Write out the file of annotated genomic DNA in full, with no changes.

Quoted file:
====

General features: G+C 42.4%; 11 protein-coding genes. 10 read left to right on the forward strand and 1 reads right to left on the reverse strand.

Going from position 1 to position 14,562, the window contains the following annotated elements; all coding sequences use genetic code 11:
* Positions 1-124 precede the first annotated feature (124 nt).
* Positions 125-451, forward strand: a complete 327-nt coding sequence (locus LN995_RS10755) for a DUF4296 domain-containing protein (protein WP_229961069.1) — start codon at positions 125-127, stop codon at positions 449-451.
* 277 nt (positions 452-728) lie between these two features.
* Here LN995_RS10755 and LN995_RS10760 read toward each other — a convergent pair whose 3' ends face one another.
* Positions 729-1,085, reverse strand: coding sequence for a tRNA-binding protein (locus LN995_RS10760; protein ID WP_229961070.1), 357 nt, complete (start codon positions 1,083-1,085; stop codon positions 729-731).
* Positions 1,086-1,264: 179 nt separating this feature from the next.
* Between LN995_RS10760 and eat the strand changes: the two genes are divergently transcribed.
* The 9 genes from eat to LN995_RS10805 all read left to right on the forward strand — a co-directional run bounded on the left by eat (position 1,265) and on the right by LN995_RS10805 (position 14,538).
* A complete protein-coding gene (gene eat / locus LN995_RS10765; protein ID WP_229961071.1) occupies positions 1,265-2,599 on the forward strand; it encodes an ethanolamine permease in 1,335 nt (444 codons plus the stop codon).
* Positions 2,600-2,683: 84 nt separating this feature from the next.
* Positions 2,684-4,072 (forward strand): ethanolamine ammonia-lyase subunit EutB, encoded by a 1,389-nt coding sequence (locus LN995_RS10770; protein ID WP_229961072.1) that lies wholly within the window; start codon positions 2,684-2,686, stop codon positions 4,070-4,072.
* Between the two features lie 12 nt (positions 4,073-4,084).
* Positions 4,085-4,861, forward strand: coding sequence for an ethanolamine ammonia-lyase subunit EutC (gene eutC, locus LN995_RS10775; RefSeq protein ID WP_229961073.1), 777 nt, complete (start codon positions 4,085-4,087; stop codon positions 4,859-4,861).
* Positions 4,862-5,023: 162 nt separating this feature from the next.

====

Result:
General features: G+C 42.4%; 11 protein-coding genes. 10 read left to right on the forward strand and 1 reads right to left on the reverse strand.

Going from position 1 to position 14,562, the window contains the following annotated elements; all coding sequences use genetic code 11:
* Positions 1-124 precede the first annotated feature (124 nt).
* Positions 125-451, forward strand: a complete 327-nt coding sequence (locus LN995_RS10755) for a DUF4296 domain-containing protein (protein WP_229961069.1) — start codon at positions 125-127, stop codon at positions 449-451.
* 277 nt (positions 452-728) lie between these two features.
* Here LN995_RS10755 and LN995_RS10760 read toward each other — a convergent pair whose 3' ends face one another.
* Positions 729-1,085, reverse strand: coding sequence for a tRNA-binding protein (locus LN995_RS10760; protein ID WP_229961070.1), 357 nt, complete (start codon positions 1,083-1,085; stop codon positions 729-731).
* Positions 1,086-1,264: 179 nt separating this feature from the next.
* Between LN995_RS10760 and eat the strand changes: the two genes are divergently transcribed.
* The 9 genes from eat to LN995_RS10805 all read left to right on the forward strand — a co-directional run bounded on the left by eat (position 1,265) and on the right by LN995_RS10805 (position 14,538).
* A complete protein-coding gene (gene eat / locus LN995_RS10765; protein ID WP_229961071.1) occupies positions 1,265-2,599 on the forward strand; it encodes an ethanolamine permease in 1,335 nt (444 codons plus the stop codon).
* Positions 2,600-2,683: 84 nt separating this feature from the next.
* Positions 2,684-4,072 (forward strand): ethanolamine ammonia-lyase subunit EutB, encoded by a 1,389-nt coding sequence (locus LN995_RS10770; protein ID WP_229961072.1) that lies wholly within the window; start codon positions 2,684-2,686, stop codon positions 4,070-4,072.
* Between the two features lie 12 nt (positions 4,073-4,084).
* Positions 4,085-4,861, forward strand: coding sequence for an ethanolamine ammonia-lyase subunit EutC (gene eutC, locus LN995_RS10775; RefSeq protein ID WP_229961073.1), 777 nt, complete (start codon positions 4,085-4,087; stop codon positions 4,859-4,861).
* Positions 4,862-5,023: 162 nt separating this feature from the next.